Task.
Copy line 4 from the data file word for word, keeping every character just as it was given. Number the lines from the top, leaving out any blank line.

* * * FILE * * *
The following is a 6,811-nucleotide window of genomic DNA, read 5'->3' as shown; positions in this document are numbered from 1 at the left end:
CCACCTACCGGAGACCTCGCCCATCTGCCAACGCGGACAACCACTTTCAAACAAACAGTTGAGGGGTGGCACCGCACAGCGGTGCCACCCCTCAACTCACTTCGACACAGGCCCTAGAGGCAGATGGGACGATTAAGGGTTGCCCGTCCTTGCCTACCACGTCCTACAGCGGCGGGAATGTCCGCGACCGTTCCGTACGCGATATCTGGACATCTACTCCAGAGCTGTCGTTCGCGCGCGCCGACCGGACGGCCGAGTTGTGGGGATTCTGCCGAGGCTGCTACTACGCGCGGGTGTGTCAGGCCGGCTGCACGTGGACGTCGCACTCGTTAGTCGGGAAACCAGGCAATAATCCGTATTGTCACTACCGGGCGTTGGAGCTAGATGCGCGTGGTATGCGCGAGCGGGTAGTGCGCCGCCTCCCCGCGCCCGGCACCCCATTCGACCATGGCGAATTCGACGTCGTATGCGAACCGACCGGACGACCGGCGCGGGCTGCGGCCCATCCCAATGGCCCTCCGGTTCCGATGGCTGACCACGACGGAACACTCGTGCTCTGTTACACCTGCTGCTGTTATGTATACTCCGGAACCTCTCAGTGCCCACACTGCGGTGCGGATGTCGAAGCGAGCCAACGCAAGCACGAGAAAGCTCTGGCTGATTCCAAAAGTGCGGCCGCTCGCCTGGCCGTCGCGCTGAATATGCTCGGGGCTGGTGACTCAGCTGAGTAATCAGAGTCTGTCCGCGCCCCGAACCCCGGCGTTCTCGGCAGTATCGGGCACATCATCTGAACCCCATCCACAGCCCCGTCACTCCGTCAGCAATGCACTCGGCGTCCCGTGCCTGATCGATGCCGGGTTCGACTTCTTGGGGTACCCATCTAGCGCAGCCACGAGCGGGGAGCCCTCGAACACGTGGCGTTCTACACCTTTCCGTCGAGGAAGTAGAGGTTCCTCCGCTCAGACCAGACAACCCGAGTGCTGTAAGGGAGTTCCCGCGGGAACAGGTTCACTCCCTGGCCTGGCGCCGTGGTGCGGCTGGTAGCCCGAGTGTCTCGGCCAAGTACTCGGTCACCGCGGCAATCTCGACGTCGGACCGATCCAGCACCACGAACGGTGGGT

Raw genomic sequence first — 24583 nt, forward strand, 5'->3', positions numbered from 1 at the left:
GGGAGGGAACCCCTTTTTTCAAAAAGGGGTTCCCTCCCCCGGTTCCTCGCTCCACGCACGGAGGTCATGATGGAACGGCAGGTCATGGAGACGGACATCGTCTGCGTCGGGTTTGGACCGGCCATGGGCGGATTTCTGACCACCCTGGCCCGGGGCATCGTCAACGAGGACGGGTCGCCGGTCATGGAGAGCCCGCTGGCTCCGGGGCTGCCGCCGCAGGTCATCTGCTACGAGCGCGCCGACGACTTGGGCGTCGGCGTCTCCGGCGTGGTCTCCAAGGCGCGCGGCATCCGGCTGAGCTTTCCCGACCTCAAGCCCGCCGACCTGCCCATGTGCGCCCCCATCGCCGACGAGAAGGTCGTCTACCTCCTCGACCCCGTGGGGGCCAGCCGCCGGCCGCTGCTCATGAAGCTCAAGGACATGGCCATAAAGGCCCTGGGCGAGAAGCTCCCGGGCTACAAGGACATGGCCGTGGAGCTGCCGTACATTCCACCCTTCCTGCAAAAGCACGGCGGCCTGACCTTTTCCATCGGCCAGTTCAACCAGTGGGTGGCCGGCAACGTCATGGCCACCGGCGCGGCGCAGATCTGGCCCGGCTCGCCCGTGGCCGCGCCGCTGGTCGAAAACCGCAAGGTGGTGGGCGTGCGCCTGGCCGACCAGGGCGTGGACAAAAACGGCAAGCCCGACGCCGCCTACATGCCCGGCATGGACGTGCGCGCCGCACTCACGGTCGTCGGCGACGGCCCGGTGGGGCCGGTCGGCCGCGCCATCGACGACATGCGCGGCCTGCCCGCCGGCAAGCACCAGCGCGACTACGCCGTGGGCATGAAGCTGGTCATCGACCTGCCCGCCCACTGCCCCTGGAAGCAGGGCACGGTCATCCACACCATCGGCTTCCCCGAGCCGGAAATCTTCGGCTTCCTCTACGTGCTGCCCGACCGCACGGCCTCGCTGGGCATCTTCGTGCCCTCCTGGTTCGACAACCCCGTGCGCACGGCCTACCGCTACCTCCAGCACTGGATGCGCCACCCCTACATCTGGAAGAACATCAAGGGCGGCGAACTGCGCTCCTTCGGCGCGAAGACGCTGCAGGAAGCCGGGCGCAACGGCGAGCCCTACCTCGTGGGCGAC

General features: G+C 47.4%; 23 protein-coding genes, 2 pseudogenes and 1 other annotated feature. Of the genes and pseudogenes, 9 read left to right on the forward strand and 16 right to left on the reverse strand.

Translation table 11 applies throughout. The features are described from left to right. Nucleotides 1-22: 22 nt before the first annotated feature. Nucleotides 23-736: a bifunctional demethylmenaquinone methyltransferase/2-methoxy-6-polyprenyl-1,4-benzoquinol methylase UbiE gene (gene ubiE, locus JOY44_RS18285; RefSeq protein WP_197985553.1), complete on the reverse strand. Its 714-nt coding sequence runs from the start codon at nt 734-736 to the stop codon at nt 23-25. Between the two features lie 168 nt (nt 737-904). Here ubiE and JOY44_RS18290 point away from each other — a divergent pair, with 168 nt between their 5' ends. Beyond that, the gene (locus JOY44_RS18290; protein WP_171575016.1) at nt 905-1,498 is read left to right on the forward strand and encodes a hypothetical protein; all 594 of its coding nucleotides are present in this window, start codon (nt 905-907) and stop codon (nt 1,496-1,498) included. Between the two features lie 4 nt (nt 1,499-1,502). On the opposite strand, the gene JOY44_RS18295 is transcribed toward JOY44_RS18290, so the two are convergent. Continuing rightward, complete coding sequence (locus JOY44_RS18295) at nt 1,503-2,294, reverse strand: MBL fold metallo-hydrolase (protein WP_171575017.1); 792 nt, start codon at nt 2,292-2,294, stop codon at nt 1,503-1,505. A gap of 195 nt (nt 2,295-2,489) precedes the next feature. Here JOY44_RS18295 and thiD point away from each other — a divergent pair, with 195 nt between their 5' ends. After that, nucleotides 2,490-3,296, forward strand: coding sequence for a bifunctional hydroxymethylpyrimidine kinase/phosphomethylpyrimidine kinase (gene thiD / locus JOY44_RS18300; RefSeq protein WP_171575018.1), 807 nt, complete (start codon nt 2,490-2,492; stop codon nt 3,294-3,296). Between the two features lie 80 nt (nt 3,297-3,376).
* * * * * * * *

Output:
GGGAGGGAACCCCTTTTTTCAAAAAGGGGTTCCCTCCCCCGGTTCCTCGCTCCACGCACGGAGGTCATGATGGAACGGCAGGTCATGGAGACGGACATCGTCTGCGTCGGGTTTGGACCGGCCATGGGCGGATTTCTGACCACCCTGGCCCGGGGCATCGTCAACGAGGACGGGTCGCCGGTCATGGAGAGCCCGCTGGCTCCGGGGCTGCCGCCGCAGGTCATCTGCTACGAGCGCGCCGACGACTTGGGCGTCGGCGTCTCCGGCGTGGTCTCCAAGGCGCGCGGCATCCGGCTGAGCTTTCCCGACCTCAAGCCCGCCGACCTGCCCATGTGCGCCCCCATCGCCGACGAGAAGGTCGTCTACCTCCTCGACCCCGTGGGGGCCAGCCGCCGGCCGCTGCTCATGAAGCTCAAGGACATGGCCATAAAGGCCCTGGGCGAGAAGCTCCCGGGCTACAAGGACATGGCCGTGGAGCTGCCGTACATTCCACCCTTCCTGCAAAAGCACGGCGGCCTGACCTTTTCCATCGGCCAGTTCAACCAGTGGGTGGCCGGCAACGTCATGGCCACCGGCGCGGCGCAGATCTGGCCCGGCTCGCCCGTGGCCGCGCCGCTGGTCGAAAACCGCAAGGTGGTGGGCGTGCGCCTGGCCGACCAGGGCGTGGACAAAAACGGCAAGCCCGACGCCGCCTACATGCCCGGCATGGACGTGCGCGCCGCACTCACGGTCGTCGGCGACGGCCCGGTGGGGCCGGTCGGCCGCGCCATCGACGACATGCGCGGCCTGCCCGCCGGCAAGCACCAGCGCGACTACGCCGTGGGCATGAAGCTGGTCATCGACCTGCCCGCCCACTGCCCCTGGAAGCAGGGCACGGTCATCCACACCATCGGCTTCCCCGAGCCGGAAATCTTCGGCTTCCTCTACGTGCTGCCCGACCGCACGGCCTCGCTGGGCATCTTCGTGCCCTCCTGGTTCGACAACCCCGTGCGCACGGCCTACCGCTACCTCCAGCACTGGATGCGCCACCCCTACATCTGGAAGAACATCAAGGGCGGCGAACTGCGCTCCTTCGGCGCGAAGACGCTGCAGGAAGCCGGGCGCAACGGCGAGCCCTACCTCGTGGGCGAC